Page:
Why did you decide to pursue a Master of Marine Affairs?
I decided to pursue an MMA because I knew that to get to my goal of working in fisheries management, I would need a specialized degree. The MMA degree is inherently interdisciplinary, as are my interests, which made it a good fit for me.
Why did you decide to come to UW’s SMEA for graduate school?
I’ve always known that SMEA was where I wanted to go to graduate school, because it was the most interdisciplinary program available for those interested in equity in fisheries management. Further, one of my the people whose work I was most interested in academically, my now-advisor Eddie Allison, had moved to Seattle to work at SMEA and I was thrilled to meet with him and discuss plans for a potential project focusing on West African fisheries.
Are you doing a thesis or capstone project? If thesis, what are you writing your thesis about and why? If capstone, what is the project about?
I’m on the thesis track, and my thesis is titled “Nutritional Security of Fishery Dependent Communities in Coastal Ghana.” I’m attempting to describe the potential linkages between the reported decline of small pelagic stocks and the nutritional security of the communities who depend on these fish for their livelihoods. I lived in Ghana for three months and was funded through the UW Boeing Travel Fellowship grant. There, I conducted surveys with three all-female subject groups: fish processors, fish sellers, and fish consumers. My hope is that this work will continue the important conversation between fish stock health and nutritional security.
What has been your favorite class at UW so far? Why?
I enjoyed Marc Miller’s interviewing class. It made me get out of my comfort zone and interview people I normally wouldn’t have talked with. Also it helped me greatly with my thesis, since I used the methodologies I learned from this class. I also loved Eddie Allison’s SMEA 550 Fall class, where first- year students can go on field trips to learn about the marine issues facing the Seattle area.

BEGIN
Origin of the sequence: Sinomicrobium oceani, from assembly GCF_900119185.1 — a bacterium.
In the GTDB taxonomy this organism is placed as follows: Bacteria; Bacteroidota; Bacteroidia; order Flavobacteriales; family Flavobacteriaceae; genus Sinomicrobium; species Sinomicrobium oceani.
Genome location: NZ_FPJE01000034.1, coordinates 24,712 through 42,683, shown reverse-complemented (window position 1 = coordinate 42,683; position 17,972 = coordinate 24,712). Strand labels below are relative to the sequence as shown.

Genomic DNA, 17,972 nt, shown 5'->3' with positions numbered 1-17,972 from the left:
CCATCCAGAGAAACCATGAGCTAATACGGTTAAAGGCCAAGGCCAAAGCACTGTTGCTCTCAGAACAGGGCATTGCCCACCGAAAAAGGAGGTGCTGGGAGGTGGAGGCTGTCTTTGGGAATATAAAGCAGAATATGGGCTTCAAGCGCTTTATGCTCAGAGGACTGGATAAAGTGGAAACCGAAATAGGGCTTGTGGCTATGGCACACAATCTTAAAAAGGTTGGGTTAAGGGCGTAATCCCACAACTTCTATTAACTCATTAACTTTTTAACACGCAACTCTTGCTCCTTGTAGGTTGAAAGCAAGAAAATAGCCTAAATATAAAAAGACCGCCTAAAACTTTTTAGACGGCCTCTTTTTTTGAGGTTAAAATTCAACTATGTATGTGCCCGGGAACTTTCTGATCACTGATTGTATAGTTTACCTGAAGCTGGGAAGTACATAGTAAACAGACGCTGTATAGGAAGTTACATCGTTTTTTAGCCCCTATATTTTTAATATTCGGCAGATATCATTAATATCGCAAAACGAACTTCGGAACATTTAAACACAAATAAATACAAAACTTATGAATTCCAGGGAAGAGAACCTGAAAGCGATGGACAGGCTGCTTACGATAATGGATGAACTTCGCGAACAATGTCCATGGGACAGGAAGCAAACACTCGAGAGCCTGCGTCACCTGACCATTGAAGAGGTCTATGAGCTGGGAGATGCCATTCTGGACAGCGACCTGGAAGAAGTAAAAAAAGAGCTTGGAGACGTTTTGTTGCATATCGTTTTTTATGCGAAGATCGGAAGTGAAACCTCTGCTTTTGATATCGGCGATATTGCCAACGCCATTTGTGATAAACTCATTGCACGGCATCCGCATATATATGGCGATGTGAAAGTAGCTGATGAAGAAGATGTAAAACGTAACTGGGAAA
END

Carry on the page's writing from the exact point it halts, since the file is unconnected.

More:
What do you like most about SMEA?
I appreciate the interdisciplinary nature of the program. I was able to take other classes throughout the University and justify why they were relevant to my work, thesis, or resume. I have always felt supported by SMEA, including my advisor, the staff, and my cohort. SMEA has worked to create a community and network that will continue to be an asset to me after I graduate. I especially liked having a small lab group, Marina Lab, where we met and discussed our work regularly.
What’s it like to live in Seattle? What do you do in your spare time?
I’ve enjoyed living in Seattle. I nerd out over craft beer, so I spend a fair amount of my time checking out the large number of craft breweries in and around Seattle. Luckily I live in Ballard so I don’t have to go very far to find fun beer. Besides that, the seasons are beautiful here, right now the city is covered in cherry blossoms and daffodils and I love it.
If you could design your ultimate job after graduating, what would it be and why?
My ultimate job would be somewhere I can work to advocate for equity, resource stewardship, and human health in small scale fisheries. To do this, I am interested in either working in academia as a professor, or doing management work with an NGO.
What is your favorite form of marine life, and why?
I love octopuses. They’re so smart and interesting! None of my work has to do with octopuses but they’re just so cool.